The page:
Can You Tell a Pregnant Applicant That You Really Need Someone Long Term ?
A job applicant makes it through several rounds of interviews successfully and receives a job offer. However, before she accepts it, she lets the prospective employer know that she is pregnant and asks about maternity benefits. The employer rescinds the job offer, explaining that they really need someone who can be in the position for the long haul. Is this pregnancy discrimination?
An insurance brokerage firm in Florida recently agreed to pay $100,000 to a job applicant in a case involving similar facts. EEOC v. Brown & Brown of Florida, Inc., Case No. 6:16-cv-01326.
Nicole Purcell applied for an entry level position with Brown & Brown in early 2015. After making it through a couple of rounds of interviews, she was told by the department head that they weren’t considering anyone else and that the job was hers if she wanted it. After hearing this, she sent an email to the department head saying that she was looking for her “forever career” and would love to work for Brown & Brown. She also put in her two weeks notice at her current job.
After she got an offer letter from Brown & Brown, Purcell talked with the Employee Services Coordinator and let her know that she was pregnant and asked about maternity benefits—but also explained that she didn’t intend to take extended leave. The Employee Services Coordinator said she would have to get back to her and mentioned another former employee who got pregnant and that it “didn’t turn out well.” Within a half an hour or so, the Employee Services Coordinator emailed Purcell, rescinding the job offer, saying that they had a very urgent need to have somebody in the position long term, and that they appreciated her telling them beforehand.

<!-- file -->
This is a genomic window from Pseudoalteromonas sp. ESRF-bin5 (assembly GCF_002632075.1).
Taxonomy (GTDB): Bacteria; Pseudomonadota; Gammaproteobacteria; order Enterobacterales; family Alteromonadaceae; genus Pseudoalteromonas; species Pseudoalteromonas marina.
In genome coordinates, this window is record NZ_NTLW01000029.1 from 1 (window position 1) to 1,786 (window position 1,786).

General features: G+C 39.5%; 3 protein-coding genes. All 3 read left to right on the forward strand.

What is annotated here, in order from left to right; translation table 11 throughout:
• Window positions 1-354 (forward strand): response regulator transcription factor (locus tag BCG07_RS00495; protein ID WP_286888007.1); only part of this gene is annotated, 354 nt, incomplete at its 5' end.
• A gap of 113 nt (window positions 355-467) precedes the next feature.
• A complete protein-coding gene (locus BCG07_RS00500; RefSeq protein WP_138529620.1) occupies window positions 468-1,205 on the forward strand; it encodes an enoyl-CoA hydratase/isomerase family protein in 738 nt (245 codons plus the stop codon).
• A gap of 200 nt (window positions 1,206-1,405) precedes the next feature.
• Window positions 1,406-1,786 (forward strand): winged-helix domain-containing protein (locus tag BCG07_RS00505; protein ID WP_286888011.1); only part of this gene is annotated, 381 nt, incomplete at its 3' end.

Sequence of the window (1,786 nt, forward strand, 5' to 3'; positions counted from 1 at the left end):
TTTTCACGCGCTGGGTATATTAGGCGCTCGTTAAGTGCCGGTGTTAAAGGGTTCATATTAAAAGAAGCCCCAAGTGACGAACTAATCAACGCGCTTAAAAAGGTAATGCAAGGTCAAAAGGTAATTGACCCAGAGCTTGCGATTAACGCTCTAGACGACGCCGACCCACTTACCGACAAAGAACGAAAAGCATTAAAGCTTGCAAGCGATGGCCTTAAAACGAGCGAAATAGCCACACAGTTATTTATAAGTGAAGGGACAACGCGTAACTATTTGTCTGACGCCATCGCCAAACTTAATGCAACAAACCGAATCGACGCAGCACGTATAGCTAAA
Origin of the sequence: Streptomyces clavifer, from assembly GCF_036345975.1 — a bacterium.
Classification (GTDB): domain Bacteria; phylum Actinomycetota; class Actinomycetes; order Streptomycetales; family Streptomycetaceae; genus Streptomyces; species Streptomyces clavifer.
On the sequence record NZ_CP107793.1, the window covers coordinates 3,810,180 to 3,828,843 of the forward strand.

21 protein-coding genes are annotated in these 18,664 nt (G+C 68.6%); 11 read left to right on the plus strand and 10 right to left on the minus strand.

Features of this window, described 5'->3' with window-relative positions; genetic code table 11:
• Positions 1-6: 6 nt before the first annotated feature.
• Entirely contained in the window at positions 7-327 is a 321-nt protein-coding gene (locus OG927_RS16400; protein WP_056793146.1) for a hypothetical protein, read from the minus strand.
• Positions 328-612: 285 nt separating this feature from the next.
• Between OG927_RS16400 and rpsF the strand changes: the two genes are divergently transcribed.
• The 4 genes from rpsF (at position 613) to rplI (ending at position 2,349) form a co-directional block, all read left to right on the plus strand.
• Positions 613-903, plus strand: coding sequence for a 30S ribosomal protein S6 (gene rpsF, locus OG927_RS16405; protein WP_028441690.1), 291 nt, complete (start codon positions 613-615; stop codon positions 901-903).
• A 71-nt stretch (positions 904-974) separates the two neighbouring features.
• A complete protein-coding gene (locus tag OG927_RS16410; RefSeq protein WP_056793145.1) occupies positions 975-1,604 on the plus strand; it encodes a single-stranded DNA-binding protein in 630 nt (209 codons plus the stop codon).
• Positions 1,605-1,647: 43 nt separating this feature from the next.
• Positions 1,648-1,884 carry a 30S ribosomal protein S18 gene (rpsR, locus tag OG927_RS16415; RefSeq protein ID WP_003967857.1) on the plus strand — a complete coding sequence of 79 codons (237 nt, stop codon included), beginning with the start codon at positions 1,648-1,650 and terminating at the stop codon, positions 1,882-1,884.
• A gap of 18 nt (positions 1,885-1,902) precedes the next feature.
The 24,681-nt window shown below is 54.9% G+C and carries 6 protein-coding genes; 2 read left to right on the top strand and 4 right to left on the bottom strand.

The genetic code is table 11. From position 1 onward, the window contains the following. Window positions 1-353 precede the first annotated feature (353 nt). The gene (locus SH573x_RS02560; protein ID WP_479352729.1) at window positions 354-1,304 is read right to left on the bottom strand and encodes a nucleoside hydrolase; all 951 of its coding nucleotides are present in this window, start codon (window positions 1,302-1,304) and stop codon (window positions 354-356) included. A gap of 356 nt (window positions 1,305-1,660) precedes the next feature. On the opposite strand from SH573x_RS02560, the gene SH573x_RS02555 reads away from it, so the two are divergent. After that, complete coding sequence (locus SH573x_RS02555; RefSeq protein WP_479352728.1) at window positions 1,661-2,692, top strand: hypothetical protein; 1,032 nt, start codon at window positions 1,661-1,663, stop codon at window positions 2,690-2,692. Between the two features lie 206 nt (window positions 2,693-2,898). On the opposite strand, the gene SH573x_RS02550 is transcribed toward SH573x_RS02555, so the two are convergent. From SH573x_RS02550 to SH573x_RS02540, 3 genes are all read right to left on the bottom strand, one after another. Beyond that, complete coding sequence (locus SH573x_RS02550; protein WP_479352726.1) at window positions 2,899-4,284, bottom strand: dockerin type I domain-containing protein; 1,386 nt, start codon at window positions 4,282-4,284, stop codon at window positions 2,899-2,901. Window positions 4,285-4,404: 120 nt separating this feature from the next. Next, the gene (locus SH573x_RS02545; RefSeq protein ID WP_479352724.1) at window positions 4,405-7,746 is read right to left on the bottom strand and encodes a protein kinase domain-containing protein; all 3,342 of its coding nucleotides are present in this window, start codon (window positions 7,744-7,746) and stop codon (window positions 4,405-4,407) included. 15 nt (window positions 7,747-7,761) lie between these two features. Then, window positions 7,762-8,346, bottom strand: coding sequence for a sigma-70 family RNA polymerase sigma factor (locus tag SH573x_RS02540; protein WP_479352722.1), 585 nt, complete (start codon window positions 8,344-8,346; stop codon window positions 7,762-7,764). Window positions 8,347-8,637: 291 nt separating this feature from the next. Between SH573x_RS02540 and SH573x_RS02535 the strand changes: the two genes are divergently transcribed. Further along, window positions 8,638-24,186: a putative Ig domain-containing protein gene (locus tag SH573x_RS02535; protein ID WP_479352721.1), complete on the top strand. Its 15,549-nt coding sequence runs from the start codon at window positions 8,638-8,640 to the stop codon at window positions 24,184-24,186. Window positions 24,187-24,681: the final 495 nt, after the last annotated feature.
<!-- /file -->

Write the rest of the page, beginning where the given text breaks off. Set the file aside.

After Purcell filed a charge of discrimination, the EEOC ended up filing a lawsuit against Brown & Brown, claiming that it had discriminated against Purcell in violation of Title VII and the Pregnancy Discrimination Act of 1978.
Brown & Brown ended up entering into a consent decree, agreeing to pay Purcell $100,000 ($30,000 in back pay and $70,000 in other damages). Brown & Brown also agreed to take affirmative steps to ensure that it does not subject any other applicants to discrimination on the basis of pregnancy or sex, including adopting certain policies, providing training to management and other employees, and posting certain notices.
Employers have to be very careful about assumptions that are made related to pregnancy and, more importantly, allowing decision-makers to act upon these assumptions. Once an applicant or an employee discloses her pregnancy, management should be very aware of the dangers of basing any decision on this information—or even giving the appearance of doing so.